So here’s the dream, whether you’re right out of school looking for a gap year adventure (I know gap years haven’t really ever taken off in the U.S. but you know—a time to explore the world before engaging or re-engaging with it as an adult); an empty nester ready to once again put the focus on yourself; a free spirit of any age seeking horizons you’ve not yet seen…wouldn’t it be flat-out perfect to travel and find a place to stay free of charge, really get to know the folks there and get involved in their everyday lives, and move on when the call of the road again raises its voice (or you have to be back at work Monday).
WWOOF stands for World Wide Opportunities on Organic Farms (once upon a time it was known as “Willing Workers on Organic Farms” and originated as “Working Weekends on Organic Farms”), and it is an international network that links volunteers with organic farms and growers across the globe who will exchange your willingness to work for room and board. WWOOFers find farm hosts who need extra hands to help, and in exchange for 4-6 hours of chores, they are given a full day’s food and accommodation. Farm chores aren’t always easy or glamorous, but some can be—you could find yourself asked to help with wine or cheese making, baking bread, or similar fun stuff, or often more manual labor like sowing seed, cutting wood, mending fences, milking, feeding, harvesting. You know—the Old MacDonald stuff you read about in picture books as a kid.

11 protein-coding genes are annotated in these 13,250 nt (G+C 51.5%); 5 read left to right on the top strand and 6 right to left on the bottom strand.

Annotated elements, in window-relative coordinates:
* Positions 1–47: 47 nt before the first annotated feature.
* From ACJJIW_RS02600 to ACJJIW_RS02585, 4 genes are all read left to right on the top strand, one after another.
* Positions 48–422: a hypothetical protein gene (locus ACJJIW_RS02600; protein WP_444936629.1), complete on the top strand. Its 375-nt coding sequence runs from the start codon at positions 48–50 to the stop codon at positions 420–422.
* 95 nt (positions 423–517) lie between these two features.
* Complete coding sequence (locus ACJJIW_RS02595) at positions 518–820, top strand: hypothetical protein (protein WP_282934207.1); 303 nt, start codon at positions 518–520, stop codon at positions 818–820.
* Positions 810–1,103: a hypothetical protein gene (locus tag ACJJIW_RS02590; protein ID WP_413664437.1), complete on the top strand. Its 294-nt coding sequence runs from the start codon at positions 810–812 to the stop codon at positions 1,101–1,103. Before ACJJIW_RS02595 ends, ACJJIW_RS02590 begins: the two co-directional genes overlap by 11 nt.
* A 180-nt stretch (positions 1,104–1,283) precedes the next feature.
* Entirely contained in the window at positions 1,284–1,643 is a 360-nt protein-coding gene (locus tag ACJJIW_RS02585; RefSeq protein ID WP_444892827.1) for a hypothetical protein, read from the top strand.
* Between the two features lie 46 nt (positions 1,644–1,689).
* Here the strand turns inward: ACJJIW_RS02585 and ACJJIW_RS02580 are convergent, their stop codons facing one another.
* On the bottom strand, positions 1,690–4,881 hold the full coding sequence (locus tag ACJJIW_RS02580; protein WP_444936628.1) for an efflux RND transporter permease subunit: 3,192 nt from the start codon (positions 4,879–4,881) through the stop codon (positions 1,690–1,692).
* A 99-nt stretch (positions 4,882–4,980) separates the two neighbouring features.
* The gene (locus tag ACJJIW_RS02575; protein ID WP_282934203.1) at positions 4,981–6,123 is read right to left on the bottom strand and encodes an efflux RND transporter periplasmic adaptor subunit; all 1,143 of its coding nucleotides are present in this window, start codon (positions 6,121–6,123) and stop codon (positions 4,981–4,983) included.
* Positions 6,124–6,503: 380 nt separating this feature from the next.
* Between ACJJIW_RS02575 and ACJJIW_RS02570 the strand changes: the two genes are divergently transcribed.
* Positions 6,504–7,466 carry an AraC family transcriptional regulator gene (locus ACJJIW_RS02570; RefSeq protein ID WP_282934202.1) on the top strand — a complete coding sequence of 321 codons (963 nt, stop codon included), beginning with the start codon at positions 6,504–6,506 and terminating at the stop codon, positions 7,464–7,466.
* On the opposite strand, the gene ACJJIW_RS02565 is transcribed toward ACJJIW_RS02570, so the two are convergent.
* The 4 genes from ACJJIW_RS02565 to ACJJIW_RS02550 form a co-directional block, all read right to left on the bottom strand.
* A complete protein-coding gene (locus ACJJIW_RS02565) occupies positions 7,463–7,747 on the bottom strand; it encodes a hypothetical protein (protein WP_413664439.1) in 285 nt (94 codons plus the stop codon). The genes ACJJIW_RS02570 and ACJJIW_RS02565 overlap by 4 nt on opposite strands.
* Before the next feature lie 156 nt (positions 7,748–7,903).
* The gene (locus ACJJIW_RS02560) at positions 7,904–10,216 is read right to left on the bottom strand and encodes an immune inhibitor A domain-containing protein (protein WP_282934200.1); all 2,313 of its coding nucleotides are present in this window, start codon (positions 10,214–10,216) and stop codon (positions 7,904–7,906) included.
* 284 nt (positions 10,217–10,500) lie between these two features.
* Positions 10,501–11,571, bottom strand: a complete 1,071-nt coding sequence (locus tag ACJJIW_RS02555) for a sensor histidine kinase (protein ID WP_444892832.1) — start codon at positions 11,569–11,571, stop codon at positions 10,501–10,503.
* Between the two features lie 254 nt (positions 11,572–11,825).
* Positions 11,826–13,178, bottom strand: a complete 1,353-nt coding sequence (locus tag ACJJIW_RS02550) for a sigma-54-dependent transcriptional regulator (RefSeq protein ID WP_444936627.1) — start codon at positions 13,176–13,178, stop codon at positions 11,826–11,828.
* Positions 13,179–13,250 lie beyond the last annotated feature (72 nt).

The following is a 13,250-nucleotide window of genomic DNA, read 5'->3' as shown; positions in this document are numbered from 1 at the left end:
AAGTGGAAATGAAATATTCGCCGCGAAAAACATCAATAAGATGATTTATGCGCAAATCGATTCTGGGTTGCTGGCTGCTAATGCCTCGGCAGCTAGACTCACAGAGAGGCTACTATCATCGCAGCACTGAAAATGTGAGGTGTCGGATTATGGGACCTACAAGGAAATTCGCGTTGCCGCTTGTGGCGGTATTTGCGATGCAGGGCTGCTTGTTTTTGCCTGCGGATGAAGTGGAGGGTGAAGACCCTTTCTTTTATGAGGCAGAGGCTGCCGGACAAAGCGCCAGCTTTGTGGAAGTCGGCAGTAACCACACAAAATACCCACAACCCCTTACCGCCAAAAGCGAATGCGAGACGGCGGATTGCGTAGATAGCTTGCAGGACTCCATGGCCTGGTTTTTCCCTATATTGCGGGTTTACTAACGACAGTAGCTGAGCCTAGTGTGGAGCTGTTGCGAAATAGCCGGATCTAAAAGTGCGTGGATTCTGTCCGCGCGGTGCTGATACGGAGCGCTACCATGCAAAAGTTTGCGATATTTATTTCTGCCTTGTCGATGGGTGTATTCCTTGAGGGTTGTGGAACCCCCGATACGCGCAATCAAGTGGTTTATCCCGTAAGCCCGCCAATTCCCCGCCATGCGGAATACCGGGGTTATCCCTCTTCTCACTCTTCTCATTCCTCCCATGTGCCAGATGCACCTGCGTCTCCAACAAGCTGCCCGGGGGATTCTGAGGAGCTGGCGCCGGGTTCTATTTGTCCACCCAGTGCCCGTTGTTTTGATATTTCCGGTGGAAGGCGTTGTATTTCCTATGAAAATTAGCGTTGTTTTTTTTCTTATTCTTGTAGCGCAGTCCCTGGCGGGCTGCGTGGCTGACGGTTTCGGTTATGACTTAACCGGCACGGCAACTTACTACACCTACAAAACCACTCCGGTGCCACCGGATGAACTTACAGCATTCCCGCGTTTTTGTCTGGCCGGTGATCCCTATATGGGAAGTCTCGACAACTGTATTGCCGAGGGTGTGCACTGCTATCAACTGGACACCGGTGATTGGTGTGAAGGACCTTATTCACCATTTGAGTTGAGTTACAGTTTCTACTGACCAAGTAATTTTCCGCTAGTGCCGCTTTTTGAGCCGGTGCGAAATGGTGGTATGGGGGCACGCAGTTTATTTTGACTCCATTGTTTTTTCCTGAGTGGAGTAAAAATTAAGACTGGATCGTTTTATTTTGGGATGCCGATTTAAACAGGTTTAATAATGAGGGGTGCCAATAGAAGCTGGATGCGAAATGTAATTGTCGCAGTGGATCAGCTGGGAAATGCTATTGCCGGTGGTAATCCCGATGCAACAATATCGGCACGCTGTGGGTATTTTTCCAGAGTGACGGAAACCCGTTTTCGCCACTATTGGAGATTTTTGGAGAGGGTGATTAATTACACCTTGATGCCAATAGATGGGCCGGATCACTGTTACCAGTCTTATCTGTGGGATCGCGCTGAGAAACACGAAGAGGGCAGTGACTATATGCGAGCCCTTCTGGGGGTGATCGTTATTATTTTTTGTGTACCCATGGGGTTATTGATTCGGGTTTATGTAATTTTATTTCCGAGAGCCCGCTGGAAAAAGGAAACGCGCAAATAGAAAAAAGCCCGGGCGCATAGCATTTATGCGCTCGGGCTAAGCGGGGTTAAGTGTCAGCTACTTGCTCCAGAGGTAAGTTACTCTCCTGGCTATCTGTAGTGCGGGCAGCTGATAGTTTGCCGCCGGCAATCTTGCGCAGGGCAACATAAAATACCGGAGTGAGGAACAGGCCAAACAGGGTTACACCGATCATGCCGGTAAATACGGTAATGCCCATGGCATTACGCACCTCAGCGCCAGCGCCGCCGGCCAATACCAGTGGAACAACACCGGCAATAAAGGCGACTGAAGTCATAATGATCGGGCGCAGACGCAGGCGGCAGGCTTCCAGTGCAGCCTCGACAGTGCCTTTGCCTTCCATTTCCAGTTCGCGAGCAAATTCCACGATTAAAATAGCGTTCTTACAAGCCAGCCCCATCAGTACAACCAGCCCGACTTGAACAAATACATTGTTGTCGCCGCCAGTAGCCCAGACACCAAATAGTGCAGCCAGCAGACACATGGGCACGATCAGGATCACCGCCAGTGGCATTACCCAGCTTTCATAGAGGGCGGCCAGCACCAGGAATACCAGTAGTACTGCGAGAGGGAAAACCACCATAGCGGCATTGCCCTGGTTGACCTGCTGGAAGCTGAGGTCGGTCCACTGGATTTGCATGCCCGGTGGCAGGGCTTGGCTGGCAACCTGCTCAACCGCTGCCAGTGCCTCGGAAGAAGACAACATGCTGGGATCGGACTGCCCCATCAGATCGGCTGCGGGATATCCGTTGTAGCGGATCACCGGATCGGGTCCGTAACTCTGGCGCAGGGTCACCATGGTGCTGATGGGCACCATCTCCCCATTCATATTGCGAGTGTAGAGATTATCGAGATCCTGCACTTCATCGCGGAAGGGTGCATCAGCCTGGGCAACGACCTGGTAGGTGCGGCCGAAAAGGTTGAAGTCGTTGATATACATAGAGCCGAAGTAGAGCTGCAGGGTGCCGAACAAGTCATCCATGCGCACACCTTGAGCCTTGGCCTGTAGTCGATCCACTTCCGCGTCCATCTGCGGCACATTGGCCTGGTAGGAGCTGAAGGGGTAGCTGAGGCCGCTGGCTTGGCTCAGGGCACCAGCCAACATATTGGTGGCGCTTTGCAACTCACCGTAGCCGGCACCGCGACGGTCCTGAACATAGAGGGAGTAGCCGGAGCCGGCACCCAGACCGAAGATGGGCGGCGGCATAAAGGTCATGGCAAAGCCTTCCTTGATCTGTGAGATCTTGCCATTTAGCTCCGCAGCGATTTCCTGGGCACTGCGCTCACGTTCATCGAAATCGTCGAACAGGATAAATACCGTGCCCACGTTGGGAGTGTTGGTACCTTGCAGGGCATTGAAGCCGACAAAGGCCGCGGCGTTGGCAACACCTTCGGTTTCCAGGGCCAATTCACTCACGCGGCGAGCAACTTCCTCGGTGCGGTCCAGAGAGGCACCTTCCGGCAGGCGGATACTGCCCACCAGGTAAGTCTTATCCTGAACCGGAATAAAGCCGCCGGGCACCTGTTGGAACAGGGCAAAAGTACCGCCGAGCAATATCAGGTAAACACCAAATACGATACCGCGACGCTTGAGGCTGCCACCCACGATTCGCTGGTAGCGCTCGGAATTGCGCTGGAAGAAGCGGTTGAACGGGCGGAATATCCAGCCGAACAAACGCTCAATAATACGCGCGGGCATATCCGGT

Most WWOOF stays are in the one-to-two week range
You negotiate directly with your host about your length of stay—some WWOOFers are nomadic and move from place to place after a day or two at each organic farm, some have been at one spot for as long as six months. Most WWOOF stays are in the one-to-two week range.
The database of welcoming hosts covers programs in more nations than you would imagine—there are particularly strong programs throughout much of Western Europe as well as Australia and New Zealand, but let your dreams soar as you peruse opportunities in several African nations, the Americas, Asia-Pacific, and more. The most recent statistics show 1,421 host farms and operations in the United States, and nearly twelve thousand worldwide. That’s a lot of travel and exploration opportunities where you truly get to know a region, a family or host, fellow WWOOfers and other workers, and certainly a lot about yourself. Every year, tens of thousands of volunteers WWOOF.
Volunteers must be at least 18 years old for almost all of these opportunities, some farms will accept children (it is up to the discretion of each host) and there is no upper age limit as long as working 4-6 hours is something you can do. To start your search for this particular sort of community immersion experience, most folks begin with the country they’d like to visit, then explore WWOOFing invitations and opportunities there—so how about you?